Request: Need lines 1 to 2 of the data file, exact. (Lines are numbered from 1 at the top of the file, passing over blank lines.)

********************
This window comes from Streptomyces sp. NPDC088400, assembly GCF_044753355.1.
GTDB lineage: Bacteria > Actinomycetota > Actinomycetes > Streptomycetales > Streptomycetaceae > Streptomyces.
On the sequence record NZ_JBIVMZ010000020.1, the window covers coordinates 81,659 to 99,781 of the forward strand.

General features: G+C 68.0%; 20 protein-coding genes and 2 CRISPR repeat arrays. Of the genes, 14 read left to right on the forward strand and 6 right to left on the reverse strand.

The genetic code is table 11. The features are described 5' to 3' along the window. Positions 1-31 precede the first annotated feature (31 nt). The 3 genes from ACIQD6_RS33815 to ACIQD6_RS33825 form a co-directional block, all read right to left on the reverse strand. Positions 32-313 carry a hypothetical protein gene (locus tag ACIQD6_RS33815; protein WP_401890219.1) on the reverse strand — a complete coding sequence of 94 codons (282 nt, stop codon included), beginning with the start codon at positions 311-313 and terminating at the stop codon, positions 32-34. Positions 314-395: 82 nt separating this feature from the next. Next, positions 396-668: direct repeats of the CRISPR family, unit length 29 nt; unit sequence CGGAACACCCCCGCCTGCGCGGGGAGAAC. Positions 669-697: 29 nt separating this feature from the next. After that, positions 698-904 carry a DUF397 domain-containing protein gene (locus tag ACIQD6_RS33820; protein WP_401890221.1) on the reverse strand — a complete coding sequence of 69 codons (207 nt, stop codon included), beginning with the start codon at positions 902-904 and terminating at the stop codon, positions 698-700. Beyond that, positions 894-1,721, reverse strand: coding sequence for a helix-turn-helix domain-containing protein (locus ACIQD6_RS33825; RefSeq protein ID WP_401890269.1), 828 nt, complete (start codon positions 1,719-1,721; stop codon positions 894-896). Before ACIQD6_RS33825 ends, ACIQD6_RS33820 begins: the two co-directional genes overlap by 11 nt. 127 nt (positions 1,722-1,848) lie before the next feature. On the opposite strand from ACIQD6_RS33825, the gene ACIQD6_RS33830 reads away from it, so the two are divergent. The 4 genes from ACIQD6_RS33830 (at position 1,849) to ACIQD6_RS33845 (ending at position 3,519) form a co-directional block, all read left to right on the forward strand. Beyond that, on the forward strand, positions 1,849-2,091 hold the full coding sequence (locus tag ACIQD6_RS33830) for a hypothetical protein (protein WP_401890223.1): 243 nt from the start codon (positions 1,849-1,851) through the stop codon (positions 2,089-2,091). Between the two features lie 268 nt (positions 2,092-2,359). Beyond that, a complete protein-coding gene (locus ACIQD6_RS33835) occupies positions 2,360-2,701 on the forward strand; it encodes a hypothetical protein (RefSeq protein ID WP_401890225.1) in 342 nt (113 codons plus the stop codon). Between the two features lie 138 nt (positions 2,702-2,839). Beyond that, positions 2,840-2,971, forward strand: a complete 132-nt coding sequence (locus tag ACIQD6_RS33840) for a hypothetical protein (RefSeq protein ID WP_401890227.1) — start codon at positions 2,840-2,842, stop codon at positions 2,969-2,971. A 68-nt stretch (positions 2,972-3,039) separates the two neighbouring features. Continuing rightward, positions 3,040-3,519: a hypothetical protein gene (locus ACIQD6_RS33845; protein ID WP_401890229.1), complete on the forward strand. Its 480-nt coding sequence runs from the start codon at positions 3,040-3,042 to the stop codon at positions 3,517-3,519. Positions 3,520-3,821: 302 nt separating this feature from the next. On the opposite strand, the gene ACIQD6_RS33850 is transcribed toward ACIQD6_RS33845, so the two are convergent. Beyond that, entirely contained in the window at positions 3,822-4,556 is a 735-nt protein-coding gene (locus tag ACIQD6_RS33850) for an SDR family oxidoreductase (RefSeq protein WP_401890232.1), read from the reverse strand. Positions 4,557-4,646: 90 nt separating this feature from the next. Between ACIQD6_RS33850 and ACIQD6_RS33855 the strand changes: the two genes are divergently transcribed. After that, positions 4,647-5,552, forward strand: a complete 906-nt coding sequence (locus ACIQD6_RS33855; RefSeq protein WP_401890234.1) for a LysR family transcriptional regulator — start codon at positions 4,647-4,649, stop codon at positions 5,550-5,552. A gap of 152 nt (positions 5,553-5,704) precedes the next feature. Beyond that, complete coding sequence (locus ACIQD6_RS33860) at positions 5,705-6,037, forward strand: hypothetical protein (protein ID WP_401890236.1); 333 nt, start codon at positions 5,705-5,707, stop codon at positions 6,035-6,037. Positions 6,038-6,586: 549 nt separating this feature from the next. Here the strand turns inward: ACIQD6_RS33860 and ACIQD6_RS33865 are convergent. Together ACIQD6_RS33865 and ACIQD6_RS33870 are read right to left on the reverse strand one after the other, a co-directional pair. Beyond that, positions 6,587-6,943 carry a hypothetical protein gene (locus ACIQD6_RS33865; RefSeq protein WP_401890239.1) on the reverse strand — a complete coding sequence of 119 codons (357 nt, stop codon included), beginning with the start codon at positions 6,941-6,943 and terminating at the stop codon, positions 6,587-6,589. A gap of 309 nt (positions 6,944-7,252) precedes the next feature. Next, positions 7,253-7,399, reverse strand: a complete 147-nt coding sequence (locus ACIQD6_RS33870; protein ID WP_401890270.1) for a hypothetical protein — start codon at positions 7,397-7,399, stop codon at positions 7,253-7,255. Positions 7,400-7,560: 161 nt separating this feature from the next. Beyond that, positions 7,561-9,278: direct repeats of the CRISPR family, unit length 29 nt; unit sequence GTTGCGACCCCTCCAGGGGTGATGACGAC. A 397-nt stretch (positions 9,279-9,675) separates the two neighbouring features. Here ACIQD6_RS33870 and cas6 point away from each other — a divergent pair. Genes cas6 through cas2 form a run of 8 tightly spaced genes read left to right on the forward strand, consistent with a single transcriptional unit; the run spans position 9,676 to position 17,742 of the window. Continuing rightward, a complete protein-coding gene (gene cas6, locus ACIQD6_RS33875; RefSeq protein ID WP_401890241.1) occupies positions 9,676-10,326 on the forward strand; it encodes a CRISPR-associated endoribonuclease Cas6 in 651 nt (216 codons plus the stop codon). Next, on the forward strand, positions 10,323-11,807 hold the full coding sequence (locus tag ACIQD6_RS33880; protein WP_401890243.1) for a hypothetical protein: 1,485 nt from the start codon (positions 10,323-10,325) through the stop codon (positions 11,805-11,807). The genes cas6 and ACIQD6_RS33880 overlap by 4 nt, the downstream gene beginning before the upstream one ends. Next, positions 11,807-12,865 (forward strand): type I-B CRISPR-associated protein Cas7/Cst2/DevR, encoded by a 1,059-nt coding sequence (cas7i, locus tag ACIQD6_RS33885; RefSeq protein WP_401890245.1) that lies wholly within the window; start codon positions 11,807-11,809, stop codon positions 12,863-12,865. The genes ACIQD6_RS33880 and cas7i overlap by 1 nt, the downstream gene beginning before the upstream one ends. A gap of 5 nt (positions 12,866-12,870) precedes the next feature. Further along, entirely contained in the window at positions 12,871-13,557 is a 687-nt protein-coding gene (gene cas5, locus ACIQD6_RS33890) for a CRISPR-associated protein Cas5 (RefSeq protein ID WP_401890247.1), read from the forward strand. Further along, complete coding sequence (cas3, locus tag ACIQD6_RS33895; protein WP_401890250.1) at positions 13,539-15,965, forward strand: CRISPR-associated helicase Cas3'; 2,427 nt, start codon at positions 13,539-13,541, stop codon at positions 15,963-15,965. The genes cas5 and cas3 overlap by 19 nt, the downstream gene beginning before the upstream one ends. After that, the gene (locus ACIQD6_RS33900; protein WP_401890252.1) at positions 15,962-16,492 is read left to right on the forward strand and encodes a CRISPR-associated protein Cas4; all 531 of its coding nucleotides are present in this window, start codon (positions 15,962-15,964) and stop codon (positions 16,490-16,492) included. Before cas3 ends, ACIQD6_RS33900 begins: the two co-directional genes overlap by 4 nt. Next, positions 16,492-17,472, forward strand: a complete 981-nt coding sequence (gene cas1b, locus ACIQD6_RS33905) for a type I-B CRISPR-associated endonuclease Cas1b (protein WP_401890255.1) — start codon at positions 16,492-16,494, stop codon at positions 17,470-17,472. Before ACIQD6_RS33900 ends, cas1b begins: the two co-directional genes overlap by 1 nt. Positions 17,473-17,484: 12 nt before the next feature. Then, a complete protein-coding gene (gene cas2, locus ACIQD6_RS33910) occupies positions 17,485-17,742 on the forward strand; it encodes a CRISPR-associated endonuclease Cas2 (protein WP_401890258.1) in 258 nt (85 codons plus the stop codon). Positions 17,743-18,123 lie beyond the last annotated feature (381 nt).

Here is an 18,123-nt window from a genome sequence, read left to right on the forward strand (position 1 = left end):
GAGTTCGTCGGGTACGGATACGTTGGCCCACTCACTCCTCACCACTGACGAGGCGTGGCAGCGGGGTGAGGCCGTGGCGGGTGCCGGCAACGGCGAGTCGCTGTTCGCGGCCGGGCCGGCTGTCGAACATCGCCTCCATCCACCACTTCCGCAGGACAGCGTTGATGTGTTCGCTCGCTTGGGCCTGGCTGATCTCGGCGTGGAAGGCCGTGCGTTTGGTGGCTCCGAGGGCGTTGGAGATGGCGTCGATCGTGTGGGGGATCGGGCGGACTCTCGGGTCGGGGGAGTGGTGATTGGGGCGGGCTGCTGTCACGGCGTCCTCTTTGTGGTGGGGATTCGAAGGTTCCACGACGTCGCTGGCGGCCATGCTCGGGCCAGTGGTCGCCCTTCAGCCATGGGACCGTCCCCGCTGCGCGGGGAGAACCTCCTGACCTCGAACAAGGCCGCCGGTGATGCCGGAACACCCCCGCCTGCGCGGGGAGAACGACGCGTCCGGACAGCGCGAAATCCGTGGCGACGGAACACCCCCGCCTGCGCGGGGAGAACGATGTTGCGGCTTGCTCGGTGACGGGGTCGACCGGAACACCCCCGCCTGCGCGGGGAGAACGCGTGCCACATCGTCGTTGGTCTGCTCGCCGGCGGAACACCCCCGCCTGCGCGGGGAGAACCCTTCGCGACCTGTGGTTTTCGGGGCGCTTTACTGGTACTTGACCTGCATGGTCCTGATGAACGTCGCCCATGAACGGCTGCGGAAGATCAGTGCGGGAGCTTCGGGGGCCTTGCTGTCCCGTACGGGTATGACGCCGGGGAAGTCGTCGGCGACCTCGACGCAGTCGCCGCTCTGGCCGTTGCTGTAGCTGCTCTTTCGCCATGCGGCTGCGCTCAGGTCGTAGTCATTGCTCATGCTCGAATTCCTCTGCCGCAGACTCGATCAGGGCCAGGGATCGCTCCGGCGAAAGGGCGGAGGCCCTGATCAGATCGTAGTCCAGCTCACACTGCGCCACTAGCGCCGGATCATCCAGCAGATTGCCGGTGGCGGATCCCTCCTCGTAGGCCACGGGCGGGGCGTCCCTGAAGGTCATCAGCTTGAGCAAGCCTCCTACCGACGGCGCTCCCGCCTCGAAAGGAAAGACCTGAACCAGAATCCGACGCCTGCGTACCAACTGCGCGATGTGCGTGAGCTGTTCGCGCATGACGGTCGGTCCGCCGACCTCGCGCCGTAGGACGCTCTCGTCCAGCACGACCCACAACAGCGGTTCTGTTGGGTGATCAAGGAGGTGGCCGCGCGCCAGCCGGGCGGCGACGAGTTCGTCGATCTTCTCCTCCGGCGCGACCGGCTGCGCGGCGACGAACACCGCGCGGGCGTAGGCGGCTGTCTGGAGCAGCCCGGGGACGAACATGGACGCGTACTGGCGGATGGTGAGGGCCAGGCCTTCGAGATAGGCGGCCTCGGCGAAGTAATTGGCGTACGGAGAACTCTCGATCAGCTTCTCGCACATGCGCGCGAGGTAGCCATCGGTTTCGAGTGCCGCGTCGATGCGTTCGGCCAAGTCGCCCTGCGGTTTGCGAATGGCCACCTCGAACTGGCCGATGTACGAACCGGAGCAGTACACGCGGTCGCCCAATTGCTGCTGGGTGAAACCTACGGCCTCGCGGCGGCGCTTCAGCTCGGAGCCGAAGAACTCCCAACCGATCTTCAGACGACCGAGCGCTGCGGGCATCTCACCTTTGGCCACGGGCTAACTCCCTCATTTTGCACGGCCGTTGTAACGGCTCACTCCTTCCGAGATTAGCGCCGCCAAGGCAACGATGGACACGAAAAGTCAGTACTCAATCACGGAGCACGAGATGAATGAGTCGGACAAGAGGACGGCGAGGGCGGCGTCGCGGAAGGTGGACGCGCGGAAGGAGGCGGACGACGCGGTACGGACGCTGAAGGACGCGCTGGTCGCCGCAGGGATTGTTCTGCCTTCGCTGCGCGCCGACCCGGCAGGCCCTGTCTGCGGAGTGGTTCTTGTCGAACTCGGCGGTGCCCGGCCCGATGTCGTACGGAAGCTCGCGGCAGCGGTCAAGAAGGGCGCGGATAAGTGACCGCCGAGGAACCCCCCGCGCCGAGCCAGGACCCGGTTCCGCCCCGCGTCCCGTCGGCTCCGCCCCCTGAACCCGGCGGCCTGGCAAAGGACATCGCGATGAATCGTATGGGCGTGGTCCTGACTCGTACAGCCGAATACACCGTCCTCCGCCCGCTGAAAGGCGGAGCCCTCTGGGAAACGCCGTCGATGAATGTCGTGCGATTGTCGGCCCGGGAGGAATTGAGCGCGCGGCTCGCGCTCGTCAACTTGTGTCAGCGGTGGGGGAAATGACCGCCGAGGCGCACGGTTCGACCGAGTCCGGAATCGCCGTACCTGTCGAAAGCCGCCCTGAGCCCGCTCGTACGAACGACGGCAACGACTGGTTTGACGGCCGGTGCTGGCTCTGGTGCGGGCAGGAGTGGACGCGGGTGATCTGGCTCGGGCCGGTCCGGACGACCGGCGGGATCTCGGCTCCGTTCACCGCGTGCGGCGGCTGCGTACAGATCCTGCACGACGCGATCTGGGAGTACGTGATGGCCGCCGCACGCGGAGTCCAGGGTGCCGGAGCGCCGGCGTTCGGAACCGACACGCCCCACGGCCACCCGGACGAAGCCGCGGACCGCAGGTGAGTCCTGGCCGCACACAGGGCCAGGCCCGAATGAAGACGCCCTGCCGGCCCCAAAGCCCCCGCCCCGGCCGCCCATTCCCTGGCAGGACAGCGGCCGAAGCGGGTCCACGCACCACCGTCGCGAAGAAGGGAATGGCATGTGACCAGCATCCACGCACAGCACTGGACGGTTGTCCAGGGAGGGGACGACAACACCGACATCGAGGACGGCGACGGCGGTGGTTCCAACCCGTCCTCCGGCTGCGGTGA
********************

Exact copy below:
This window comes from Streptomyces sp. NPDC088400, assembly GCF_044753355.1.
GTDB lineage: Bacteria > Actinomycetota > Actinomycetes > Streptomycetales > Streptomycetaceae > Streptomyces.